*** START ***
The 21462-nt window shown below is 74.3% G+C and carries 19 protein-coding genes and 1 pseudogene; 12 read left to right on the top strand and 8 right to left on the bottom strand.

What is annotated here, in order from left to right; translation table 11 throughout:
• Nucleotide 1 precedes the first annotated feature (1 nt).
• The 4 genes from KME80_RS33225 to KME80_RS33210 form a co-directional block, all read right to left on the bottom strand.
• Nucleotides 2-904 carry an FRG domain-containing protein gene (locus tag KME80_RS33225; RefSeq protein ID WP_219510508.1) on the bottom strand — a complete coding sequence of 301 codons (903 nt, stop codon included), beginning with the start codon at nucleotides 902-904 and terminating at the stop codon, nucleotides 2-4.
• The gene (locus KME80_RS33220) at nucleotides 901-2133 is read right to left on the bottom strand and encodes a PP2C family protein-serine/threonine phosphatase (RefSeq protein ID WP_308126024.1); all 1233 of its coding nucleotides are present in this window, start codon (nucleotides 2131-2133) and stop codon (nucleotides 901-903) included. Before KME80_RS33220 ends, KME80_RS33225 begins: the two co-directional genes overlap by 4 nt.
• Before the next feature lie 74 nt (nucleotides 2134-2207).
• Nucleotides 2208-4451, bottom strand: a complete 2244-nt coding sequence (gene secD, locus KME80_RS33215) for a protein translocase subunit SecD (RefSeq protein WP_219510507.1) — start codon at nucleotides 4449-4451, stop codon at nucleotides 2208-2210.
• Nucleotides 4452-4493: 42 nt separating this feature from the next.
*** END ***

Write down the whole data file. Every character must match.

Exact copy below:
The 21462-nt window shown below is 74.3% G+C and carries 19 protein-coding genes and 1 pseudogene; 12 read left to right on the top strand and 8 right to left on the bottom strand.

What is annotated here, in order from left to right; translation table 11 throughout:
• Nucleotide 1 precedes the first annotated feature (1 nt).
• The 4 genes from KME80_RS33225 to KME80_RS33210 form a co-directional block, all read right to left on the bottom strand.
• Nucleotides 2-904 carry an FRG domain-containing protein gene (locus tag KME80_RS33225; RefSeq protein ID WP_219510508.1) on the bottom strand — a complete coding sequence of 301 codons (903 nt, stop codon included), beginning with the start codon at nucleotides 902-904 and terminating at the stop codon, nucleotides 2-4.
• The gene (locus KME80_RS33220) at nucleotides 901-2133 is read right to left on the bottom strand and encodes a PP2C family protein-serine/threonine phosphatase (RefSeq protein ID WP_308126024.1); all 1233 of its coding nucleotides are present in this window, start codon (nucleotides 2131-2133) and stop codon (nucleotides 901-903) included. Before KME80_RS33220 ends, KME80_RS33225 begins: the two co-directional genes overlap by 4 nt.
• Before the next feature lie 74 nt (nucleotides 2134-2207).
• Nucleotides 2208-4451, bottom strand: a complete 2244-nt coding sequence (gene secD, locus KME80_RS33215) for a protein translocase subunit SecD (RefSeq protein WP_219510507.1) — start codon at nucleotides 4449-4451, stop codon at nucleotides 2208-2210.
• Nucleotides 4452-4493: 42 nt separating this feature from the next.